Legion has been a rather fascinating look into how a concept that sounds really great on paper can sometimes degrade in reality.
To start with, my tank experience in this game is relatively light. I only started maining a tank about 3 years ago now, during Hellfire Citadel, as Brewmaster Monk. I’d dabbled in tanking before that, primarily with Blood DK, but never would I have said that my main spec on any character was tank. My guild had a half-present second tank at the time, so I took my monk through the gearing process so I could heal on nights he was there, and tank for the nights he wasn’t. The design in the twilight of Warlords of Draenor was fairly interesting, but ultimately not that new – Active Mitigation abilities were the focus, with mitigation checks throughout most fights, and self-sustain largely being constrained to a select few tank specs.
Legion sought to change the tank model as it had been – that tank gameplay stripped of threat management, as had been the case for several expansions at that point, was basically taunting off your co-tank at the right time and hitting the button labeled AM at specified points in the fight. Sure, you could do some great defensive stuff otherwise, but largely, the measure of a competent tank was how well they performed these mundane, basic tasks. Legion was going to put your survival largely in your own hands, by enabling every tank to have some fashion of self-healing, and for AM gameplay to be shuffled into the background in favor of…well, the same basic template, but now the abilities aren’t labeled AM, but your survival cooldowns have more decisions to make. Basically, every tank got a model where multiple damage reductions were packaged into the spec toolkit with specific flavors. Blood DKs get more self-healing and chargeable damage reduction, plus the popular Empower Rune Weapon. Guardian Druids got lots of flat damage reductions alongside their core AM turning into a flat percentage armor increase – arguably, they had too many, as at launch of 7.0 they were also the only tank spec with a no-cooldown magic damage reducer. Warriors got Ignore Pain alongside their already good toolkit, Monks gained a revamp removing Guard and adding a new AM ability in Ironskin Brew, which increases Stagger percentage momentarily, along with changes to Purifying Brew, locking it to charges of ISB and also making it not purify all staggered damage in one use. Lastly, Paladins gained the ability to reduce magical damage through their base Shield of the Righteous and maintained many of their great defensive cooldowns.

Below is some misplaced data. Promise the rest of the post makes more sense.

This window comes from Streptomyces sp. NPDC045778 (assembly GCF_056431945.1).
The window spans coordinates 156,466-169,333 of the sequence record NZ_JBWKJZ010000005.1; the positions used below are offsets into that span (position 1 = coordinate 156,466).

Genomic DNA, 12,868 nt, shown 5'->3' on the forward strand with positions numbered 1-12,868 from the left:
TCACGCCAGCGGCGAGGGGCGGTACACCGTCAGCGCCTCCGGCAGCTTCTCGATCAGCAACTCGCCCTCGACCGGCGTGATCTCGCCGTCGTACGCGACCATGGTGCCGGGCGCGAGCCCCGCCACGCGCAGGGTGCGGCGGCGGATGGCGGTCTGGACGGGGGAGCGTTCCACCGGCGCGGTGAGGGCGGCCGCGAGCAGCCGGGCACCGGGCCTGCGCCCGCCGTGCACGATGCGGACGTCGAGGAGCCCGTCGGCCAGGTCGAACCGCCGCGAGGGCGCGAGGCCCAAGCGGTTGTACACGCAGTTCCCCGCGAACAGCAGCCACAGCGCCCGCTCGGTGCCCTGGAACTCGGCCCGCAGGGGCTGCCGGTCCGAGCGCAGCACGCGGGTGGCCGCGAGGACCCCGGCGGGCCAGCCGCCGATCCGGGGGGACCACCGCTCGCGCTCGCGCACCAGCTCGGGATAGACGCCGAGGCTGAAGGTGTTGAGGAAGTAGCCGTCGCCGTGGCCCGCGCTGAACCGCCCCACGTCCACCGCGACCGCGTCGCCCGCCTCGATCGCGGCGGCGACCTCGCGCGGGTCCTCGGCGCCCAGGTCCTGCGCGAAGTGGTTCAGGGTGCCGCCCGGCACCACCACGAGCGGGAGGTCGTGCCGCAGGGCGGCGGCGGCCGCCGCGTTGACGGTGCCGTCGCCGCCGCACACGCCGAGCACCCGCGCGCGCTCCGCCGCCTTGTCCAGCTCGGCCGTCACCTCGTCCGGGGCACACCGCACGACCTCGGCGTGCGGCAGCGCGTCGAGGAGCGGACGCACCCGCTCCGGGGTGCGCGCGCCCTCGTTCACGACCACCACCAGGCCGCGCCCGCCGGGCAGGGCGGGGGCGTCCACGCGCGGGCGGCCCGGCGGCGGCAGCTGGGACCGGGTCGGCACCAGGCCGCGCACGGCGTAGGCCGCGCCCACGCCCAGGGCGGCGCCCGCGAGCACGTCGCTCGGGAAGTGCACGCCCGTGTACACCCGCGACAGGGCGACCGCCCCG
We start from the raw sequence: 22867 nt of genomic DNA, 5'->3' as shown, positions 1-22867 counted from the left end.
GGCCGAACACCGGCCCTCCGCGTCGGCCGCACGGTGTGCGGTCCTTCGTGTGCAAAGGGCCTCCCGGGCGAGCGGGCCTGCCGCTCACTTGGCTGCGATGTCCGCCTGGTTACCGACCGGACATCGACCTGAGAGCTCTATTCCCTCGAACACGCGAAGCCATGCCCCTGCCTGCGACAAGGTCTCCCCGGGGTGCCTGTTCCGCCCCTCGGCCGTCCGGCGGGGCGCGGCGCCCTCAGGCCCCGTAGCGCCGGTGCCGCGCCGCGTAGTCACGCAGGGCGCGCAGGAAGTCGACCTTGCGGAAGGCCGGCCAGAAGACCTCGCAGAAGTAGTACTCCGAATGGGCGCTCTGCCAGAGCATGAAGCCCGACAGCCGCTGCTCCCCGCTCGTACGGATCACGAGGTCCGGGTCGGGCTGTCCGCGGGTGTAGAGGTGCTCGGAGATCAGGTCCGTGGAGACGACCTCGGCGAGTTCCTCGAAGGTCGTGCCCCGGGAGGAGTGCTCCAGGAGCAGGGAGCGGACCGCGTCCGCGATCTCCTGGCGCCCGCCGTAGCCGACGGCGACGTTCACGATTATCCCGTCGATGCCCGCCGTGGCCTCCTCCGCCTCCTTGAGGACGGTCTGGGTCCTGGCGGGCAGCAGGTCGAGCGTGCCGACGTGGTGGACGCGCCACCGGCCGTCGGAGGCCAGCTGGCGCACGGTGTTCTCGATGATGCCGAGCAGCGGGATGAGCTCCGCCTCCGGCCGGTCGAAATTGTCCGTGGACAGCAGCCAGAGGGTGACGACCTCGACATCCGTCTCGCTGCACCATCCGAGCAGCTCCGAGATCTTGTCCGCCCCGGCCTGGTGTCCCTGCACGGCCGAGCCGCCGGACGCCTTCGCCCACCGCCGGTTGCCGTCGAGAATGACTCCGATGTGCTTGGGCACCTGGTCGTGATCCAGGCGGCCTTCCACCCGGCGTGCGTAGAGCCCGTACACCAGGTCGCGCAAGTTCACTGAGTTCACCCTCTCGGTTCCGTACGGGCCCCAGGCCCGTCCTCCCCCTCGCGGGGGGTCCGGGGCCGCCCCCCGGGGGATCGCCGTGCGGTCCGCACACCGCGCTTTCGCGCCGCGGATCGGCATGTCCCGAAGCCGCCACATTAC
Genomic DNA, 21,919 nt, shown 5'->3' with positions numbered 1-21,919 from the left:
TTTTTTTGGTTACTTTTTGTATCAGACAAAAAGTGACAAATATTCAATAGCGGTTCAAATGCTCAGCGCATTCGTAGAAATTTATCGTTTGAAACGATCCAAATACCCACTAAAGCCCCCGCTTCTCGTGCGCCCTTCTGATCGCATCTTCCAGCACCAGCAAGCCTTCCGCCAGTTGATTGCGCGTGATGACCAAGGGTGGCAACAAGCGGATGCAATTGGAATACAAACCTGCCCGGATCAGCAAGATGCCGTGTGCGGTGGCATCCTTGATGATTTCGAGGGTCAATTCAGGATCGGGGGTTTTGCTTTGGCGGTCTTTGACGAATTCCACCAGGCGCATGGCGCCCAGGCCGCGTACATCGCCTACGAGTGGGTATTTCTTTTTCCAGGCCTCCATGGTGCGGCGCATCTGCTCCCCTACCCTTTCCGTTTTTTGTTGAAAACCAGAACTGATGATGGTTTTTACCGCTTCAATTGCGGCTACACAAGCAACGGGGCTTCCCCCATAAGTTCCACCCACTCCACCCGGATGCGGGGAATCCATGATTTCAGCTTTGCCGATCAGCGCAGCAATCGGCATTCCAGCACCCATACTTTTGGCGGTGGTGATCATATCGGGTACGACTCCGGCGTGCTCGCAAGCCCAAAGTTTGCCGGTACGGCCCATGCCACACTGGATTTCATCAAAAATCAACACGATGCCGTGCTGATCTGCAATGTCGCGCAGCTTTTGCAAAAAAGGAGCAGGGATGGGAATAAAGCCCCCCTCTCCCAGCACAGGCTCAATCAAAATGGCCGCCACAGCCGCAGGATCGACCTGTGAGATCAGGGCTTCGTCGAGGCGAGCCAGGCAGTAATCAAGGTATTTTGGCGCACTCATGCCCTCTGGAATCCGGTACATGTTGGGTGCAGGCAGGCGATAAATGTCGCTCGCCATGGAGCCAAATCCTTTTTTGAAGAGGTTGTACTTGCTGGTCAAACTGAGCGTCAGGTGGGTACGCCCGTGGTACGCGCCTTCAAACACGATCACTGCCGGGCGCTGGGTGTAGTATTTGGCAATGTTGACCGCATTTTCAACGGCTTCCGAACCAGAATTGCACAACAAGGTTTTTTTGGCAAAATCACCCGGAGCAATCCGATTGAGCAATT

So this model basically set out to build tank gameplay around a new pillar – self-sustain. Tanks could, if played to a moderate degree of mastery, become completely self-sufficient for their survival, requiring no outside healer intervention. This would not always translate to full health, but to a triaged level of survival. Some tanks skew hard on damage reduction rather than healing, like protection Warrior. Some balance on the side of massive self-healing over damage reduction, like Vengeance Demon Hunter and Blood DK. But basically, on most fights in Legion, as a tank you are a self-sustain machine.
This lined up with another large change for the game – as tank DPS grew with points into the artifact weapon, maximizing tank DPS has become the second pillar of Legion tanking gameplay. Often, this does actually create an interesting dilemma of choice for many tank players – can you maximize DPS while maintaining self-sustain. For some classes, this is a very easy choice, as much of the damage capability wrapped up in the spec also confers self-sustainability (Vengeance Demon Hunter). It is not uncommon these days to see a tank doing 1 million DPS themselves – I frequently do this, and trash pulls can see my DPS soar over 2 million. These are not the largest numbers in the game (nor should they be) but they are astronomical to contemplate when thinking of how little tank DPS once mattered. At this point, I can often make up the difference for a lagging DPS – I often match or exceed our Havoc Demon Hunter, which is more of a reflection on him than me, but that kind of performance can help a raid push through rough DPS checks.
The problem is that in practice, self-sustain has meant less and less as the expansion has gone on, and this has meant that tanks are effectively just DPS with twice the health, requiring half the healing. A mix of percentage reductions in damage taken, magic damage cooldowns alongside strong physical damage reductions, and baked in additional reductions through artifact traits, has meant that the core tenets of tanking – threat management, self-defense, and survival – have largely become irrelevant. There are fights in Antorus where this is barely toyed with, like Argus and the Felhounds of Sargeras on higher difficulties, but for the most part, playing a tank is just being DPS with taunt responsibility at this point. It has some depth, and maximizing damage output is fun in its own right, but it is not necessarily tanky.
Now, before continuing, I find it important to say that I do enjoy the modern tanking paradigm. It suits me well, and the ability to brag about my DPS, or my mix of horror and amusement when I beat under-performing DPS players, is something I find value in as a player. It is a thing that bestows a sense of achievement that I can feel – a degree of mastery earned that demonstrates my skill.
This model of gameplay, however, is not really tanking anymore. And so I am glad to see some substantial changes in Battle for Azeroth’s datamined class changes, which I must stress are likely totally preliminary and will be subject to iteration and improvement right up to, and after, release.
So let’s break these down!